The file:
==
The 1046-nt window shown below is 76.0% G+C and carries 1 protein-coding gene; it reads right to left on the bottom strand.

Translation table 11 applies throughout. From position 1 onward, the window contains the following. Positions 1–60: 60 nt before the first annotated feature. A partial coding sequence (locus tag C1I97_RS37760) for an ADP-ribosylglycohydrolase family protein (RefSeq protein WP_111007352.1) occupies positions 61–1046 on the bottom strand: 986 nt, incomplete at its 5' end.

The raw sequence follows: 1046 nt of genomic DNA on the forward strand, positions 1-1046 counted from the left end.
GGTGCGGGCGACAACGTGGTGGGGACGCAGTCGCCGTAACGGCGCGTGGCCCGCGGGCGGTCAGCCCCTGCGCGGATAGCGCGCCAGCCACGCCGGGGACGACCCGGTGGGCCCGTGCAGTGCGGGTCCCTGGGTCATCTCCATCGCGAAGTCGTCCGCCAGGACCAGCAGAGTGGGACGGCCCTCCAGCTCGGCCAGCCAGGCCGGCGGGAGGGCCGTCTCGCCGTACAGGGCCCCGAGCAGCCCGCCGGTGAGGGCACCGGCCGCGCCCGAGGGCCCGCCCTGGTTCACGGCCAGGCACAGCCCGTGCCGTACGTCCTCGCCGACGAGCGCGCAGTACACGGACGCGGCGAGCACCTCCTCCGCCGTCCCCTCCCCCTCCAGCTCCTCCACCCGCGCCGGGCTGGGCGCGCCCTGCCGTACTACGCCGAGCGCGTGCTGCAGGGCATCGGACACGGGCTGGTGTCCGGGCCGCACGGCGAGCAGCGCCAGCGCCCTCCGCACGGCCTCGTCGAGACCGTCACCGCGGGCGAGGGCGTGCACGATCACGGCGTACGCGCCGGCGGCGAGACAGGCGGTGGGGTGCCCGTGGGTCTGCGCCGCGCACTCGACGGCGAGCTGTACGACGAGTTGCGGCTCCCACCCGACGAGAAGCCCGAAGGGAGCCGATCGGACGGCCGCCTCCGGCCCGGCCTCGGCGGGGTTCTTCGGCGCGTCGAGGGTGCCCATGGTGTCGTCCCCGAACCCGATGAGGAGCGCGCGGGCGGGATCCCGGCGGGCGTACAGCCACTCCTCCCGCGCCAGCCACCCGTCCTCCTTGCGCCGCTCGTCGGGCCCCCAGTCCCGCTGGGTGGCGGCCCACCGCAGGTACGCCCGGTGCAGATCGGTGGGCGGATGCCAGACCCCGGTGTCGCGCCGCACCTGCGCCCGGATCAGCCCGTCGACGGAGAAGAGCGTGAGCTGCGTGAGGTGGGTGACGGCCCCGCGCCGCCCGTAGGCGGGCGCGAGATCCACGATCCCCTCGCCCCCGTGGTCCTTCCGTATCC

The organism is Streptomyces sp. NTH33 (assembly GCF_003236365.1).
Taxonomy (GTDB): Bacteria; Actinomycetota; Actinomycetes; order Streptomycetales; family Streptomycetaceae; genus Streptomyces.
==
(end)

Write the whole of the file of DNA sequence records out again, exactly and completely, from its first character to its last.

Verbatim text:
The 1046-nt window shown below is 76.0% G+C and carries 1 protein-coding gene; it reads right to left on the bottom strand.

Translation table 11 applies throughout. From position 1 onward, the window contains the following. Positions 1–60: 60 nt before the first annotated feature. A partial coding sequence (locus tag C1I97_RS37760) for an ADP-ribosylglycohydrolase family protein (RefSeq protein WP_111007352.1) occupies positions 61–1046 on the bottom strand: 986 nt, incomplete at its 5' end.

The raw sequence follows: 1046 nt of genomic DNA on the forward strand, positions 1-1046 counted from the left end.
GGTGCGGGCGACAACGTGGTGGGGACGCAGTCGCCGTAACGGCGCGTGGCCCGCGGGCGGTCAGCCCCTGCGCGGATAGCGCGCCAGCCACGCCGGGGACGACCCGGTGGGCCCGTGCAGTGCGGGTCCCTGGGTCATCTCCATCGCGAAGTCGTCCGCCAGGACCAGCAGAGTGGGACGGCCCTCCAGCTCGGCCAGCCAGGCCGGCGGGAGGGCCGTCTCGCCGTACAGGGCCCCGAGCAGCCCGCCGGTGAGGGCACCGGCCGCGCCCGAGGGCCCGCCCTGGTTCACGGCCAGGCACAGCCCGTGCCGTACGTCCTCGCCGACGAGCGCGCAGTACACGGACGCGGCGAGCACCTCCTCCGCCGTCCCCTCCCCCTCCAGCTCCTCCACCCGCGCCGGGCTGGGCGCGCCCTGCCGTACTACGCCGAGCGCGTGCTGCAGGGCATCGGACACGGGCTGGTGTCCGGGCCGCACGGCGAGCAGCGCCAGCGCCCTCCGCACGGCCTCGTCGAGACCGTCACCGCGGGCGAGGGCGTGCACGATCACGGCGTACGCGCCGGCGGCGAGACAGGCGGTGGGGTGCCCGTGGGTCTGCGCCGCGCACTCGACGGCGAGCTGTACGACGAGTTGCGGCTCCCACCCGACGAGAAGCCCGAAGGGAGCCGATCGGACGGCCGCCTCCGGCCCGGCCTCGGCGGGGTTCTTCGGCGCGTCGAGGGTGCCCATGGTGTCGTCCCCGAACCCGATGAGGAGCGCGCGGGCGGGATCCCGGCGGGCGTACAGCCACTCCTCCCGCGCCAGCCACCCGTCCTCCTTGCGCCGCTCGTCGGGCCCCCAGTCCCGCTGGGTGGCGGCCCACCGCAGGTACGCCCGGTGCAGATCGGTGGGCGGATGCCAGACCCCGGTGTCGCGCCGCACCTGCGCCCGGATCAGCCCGTCGACGGAGAAGAGCGTGAGCTGCGTGAGGTGGGTGACGGCCCCGCGCCGCCCGTAGGCGGGCGCGAGATCCACGATCCCCTCGCCCCCGTGGTCCTTCCGTATCC

The organism is Streptomyces sp. NTH33 (assembly GCF_003236365.1).
Taxonomy (GTDB): Bacteria; Actinomycetota; Actinomycetes; order Streptomycetales; family Streptomycetaceae; genus Streptomyces.